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Issue Date: 16-Mar-2017
Authors: Cavaleri, Felicia
Title: Printing methodologies for functional bioarrays
Abstract: In this thesis work, solution dispensing techniques, such as inkjet printing and dip pen nanolithography, have been employed for the realization of high resolution functional bioarrays in order to study intermolecular interactions in confined environments and microarray format. In particular, inkjet printing was employed for the generation of picoliter-scale aqueous droplets stabilized against evaporation and molecular leakage by oil-confinement with mild surfactants to artificially reproduce scalable cellular-like compartments on a chip, realizing specialized small-volume systems to study the behaviour of interacting biomolecules. In this regards we show an unprecedented solution-based protein-binding assay based on arrays of oil-confined water droplets containing protein targets and labelled ligands. Detection of few molecular binding events in these compartments is obtained by employing the advanced fluorescence fluctuation technique Raster Image Correlation Spectroscopy, here employed to probe protein-ligand interactions in artificial aqueous droplets by mapping concentration and diffusion coefficients of fluorolabeled ligands at nanomolar concentrations with a femtoliter scale resolution. RICS was used for the first time to follow molecular dynamics and binding events within confined and scalable artificial single aqueous droplets. We called this new methodology CADRICS for Confined Aqueous Droplet Raster Image Correlation Spectroscopy. It also described a novel printing approach to produce, for the first time, stable fL-scale aqueous droplets injected inside mineral oil for studying molecular confinement and crowding effects. We printed fL aqueous droplets into oil drops on solid substrates by a field-free approach, i.e. in absence of external electric fields and electrolytes, in which we designed a novel actuating waveform by picoliter sized nozzles. Printed fL droplets form an almost-regular circular pattern at the border of mineral oil drops, given their negligible frictional force in mineral oil phase; furthermore, molecules in such fL scale compartments form ring patterns at the surfactant/oil interface due to spontaneous adsorption phenomena at the interface which, bring to molecular concentration at the drop border. At the single droplet level, we show that molecular confinement leads to modify solute-solvent and solvent driven solute-solute interactions, resulting to a decreasing of fluorescence lifetime of environment-sensitive molecular systems, such as Streptavidin-Biotin or FITC dye, but not to a significant increasing of local viscosity-sensitive molecules (CCVJ dye) or environment insensitive dyes (Alexa dyes). Confinement at ring pattern also leads to molecular crowding, likely due to co-adsorption at the aqueous/oil interface of biomolecules and surfactants. We exploit such confinement process by a model DNA molecular machine, finding out that fluorescence signal switching-on is triggered at lower DNA target concentrations with respect to macrovolumes, thus interaction is favored in confined and crowded conditions. The final part of the thesis is focused on a strategy for the deposition of single-stranded oligonucleotide sequences on two different solid surfaces, glass and nylon, in form of ordered arrays, through Dip Pen Nanolithography, a contact printing method to dispense drops on femtoliter scale on solid supports. The spot size on micrometer and nanometer scales strictly depends on factors such as time of contact between tip and surface, humidity, and viscosity of molecular ink. The immobilized DNA sequence is succesfully hybridized with a complementary sequence labeled with a fluorophore. The resulting double-strand DNA molecule is suitable as specific molecular recognition substrate for human Topoisomerase.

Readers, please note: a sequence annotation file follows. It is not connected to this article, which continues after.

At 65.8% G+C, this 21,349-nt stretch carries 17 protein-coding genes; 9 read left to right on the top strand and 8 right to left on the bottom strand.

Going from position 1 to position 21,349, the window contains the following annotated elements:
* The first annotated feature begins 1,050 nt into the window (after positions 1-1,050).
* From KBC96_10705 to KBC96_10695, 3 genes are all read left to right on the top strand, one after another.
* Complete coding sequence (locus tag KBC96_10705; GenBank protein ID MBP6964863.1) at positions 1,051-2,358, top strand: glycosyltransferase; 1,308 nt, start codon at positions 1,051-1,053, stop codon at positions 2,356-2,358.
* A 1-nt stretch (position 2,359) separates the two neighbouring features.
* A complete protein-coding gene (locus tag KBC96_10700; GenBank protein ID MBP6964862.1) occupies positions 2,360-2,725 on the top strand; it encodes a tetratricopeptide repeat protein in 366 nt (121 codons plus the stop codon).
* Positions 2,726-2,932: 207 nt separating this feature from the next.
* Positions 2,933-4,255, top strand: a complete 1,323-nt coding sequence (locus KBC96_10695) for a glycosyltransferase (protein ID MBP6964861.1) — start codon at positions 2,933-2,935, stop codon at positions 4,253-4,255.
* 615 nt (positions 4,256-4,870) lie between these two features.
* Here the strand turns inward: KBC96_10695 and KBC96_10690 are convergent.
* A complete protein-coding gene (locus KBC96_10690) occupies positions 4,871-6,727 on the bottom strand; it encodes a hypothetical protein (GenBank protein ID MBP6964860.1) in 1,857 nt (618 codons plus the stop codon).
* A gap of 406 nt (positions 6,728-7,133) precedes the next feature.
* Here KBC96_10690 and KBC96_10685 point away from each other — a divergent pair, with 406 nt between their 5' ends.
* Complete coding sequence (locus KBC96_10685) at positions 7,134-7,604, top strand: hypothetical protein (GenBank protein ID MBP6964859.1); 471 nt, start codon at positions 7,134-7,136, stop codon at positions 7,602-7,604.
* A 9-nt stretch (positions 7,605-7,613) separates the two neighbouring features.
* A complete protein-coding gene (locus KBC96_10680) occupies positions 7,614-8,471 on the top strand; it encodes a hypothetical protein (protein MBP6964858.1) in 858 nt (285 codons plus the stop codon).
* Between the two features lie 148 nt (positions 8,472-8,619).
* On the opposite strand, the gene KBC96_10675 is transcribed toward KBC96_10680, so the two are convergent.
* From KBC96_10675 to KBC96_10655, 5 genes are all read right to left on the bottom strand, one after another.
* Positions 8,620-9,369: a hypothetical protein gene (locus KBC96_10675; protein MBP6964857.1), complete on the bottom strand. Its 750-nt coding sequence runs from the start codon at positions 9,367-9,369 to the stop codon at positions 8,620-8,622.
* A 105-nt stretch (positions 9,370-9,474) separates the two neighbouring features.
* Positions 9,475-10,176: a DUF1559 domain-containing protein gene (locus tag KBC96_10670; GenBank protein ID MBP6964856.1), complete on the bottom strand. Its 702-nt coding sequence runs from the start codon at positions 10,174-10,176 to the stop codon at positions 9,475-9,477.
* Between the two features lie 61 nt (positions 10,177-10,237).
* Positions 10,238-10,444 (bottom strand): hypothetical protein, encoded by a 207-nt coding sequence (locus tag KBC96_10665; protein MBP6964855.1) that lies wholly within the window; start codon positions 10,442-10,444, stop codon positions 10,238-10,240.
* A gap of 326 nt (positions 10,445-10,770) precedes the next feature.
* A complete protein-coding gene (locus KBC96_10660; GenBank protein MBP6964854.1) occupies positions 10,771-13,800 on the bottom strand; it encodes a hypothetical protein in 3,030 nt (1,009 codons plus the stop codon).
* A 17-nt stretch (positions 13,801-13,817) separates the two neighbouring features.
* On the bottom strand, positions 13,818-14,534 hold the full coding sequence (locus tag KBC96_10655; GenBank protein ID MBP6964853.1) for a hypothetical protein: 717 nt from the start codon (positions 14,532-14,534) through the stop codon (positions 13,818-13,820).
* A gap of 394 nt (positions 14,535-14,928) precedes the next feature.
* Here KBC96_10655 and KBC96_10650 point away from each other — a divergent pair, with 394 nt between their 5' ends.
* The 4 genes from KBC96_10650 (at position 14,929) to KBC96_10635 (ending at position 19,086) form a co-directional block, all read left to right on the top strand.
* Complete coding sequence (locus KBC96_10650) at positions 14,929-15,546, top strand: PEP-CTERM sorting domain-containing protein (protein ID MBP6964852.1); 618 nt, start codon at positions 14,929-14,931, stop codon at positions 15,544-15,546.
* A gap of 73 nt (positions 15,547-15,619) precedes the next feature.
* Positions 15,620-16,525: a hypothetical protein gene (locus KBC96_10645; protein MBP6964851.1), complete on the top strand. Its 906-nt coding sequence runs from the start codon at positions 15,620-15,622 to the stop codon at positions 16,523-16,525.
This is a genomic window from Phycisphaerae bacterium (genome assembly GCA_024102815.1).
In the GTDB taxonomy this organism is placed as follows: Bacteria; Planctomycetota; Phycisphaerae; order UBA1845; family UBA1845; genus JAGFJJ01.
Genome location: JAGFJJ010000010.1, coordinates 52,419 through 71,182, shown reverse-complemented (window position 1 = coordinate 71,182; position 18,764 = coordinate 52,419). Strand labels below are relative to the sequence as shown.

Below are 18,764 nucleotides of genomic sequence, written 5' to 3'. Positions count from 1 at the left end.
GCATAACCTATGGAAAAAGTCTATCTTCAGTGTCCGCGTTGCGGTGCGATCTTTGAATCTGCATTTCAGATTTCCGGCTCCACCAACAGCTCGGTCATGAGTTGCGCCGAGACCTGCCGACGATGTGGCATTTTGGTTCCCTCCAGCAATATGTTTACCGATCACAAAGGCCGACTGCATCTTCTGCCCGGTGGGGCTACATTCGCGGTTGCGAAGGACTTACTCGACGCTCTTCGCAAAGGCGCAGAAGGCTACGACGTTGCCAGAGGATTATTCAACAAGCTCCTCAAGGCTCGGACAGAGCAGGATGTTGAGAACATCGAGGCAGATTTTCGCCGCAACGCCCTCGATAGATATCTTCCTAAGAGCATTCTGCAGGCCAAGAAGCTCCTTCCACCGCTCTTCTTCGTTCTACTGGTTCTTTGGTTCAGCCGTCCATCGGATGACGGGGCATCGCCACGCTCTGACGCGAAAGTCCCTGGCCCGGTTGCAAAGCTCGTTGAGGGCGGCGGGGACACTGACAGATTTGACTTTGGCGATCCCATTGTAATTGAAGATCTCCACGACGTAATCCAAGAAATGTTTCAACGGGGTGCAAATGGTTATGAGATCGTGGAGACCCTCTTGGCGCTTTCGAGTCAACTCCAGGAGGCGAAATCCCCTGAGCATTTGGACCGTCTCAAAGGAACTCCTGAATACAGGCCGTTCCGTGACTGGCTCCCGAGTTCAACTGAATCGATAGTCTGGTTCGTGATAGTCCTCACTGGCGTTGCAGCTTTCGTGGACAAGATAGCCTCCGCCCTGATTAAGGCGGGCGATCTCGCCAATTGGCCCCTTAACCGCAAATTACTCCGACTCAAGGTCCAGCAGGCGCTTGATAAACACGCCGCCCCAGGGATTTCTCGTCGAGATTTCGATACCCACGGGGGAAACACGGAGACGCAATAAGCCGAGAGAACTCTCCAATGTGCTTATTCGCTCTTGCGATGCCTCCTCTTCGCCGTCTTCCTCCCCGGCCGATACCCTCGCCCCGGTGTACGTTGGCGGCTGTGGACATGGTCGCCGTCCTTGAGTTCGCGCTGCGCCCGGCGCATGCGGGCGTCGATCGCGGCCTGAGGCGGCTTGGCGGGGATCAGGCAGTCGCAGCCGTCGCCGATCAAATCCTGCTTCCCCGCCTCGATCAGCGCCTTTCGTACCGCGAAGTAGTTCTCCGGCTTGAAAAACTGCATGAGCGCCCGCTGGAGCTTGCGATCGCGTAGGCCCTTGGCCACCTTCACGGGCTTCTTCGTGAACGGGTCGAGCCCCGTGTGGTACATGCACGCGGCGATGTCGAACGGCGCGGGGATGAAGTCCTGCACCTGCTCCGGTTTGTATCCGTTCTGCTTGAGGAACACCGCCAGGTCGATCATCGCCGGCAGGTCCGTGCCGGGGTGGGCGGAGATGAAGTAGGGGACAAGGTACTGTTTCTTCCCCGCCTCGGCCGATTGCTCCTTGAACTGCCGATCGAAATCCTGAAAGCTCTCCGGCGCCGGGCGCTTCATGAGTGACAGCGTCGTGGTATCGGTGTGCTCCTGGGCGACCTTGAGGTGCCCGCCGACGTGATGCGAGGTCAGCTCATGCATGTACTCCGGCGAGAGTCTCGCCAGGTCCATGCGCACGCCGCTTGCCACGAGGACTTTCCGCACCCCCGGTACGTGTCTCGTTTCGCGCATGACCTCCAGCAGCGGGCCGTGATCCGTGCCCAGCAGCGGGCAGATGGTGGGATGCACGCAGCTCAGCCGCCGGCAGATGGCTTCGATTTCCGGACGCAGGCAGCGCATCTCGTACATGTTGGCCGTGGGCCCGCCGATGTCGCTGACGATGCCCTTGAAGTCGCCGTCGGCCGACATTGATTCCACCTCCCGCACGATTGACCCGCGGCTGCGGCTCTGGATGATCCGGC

Appears in Collections:Area 02 - Scienze fisiche

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